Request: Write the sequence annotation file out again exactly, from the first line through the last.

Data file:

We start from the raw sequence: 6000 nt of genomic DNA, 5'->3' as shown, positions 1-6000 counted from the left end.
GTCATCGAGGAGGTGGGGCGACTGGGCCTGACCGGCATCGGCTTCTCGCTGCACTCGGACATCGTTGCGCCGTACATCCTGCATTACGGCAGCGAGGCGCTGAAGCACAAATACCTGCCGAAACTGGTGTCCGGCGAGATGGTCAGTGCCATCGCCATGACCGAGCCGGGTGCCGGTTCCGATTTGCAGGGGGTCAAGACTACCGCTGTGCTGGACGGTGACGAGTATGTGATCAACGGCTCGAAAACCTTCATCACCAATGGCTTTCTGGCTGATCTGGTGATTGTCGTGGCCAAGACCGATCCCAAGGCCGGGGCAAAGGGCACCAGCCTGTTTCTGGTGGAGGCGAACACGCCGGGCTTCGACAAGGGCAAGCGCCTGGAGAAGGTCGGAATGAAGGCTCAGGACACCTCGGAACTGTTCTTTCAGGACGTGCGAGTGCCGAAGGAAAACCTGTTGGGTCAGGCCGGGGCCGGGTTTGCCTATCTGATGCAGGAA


We start from the raw sequence: 6000 nt of genomic DNA, 5'->3' as shown, positions 1-6000 counted from the left end.
GTCATCGAGGAGGTGGGGCGACTGGGCCTGACCGGCATCGGCTTCTCGCTGCACTCGGACATCGTTGCGCCGTACATCCTGCATTACGGCAGCGAGGCGCTGAAGCACAAATACCTGCCGAAACTGGTGTCCGGCGAGATGGTCAGTGCCATCGCCATGACCGAGCCGGGTGCCGGTTCCGATTTGCAGGGGGTCAAGACTACCGCTGTGCTGGACGGTGACGAGTATGTGATCAACGGCTCGAAAACCTTCATCACCAATGGCTTTCTGGCTGATCTGGTGATTGTCGTGGCCAAGACCGATCCCAAGGCCGGGGCAAAGGGCACCAGCCTGTTTCTGGTGGAGGCGAACACGCCGGGCTTCGACAAGGGCAAGCGCCTGGAGAAGGTCGGAATGAAGGCTCAGGACACCTCGGAACTGTTCTTTCAGGACGTGCGAGTGCCGAAGGAAAACCTGTTGGGTCAGGCCGGGGCCGGGTTTGCCTATCTGATGCAGGAA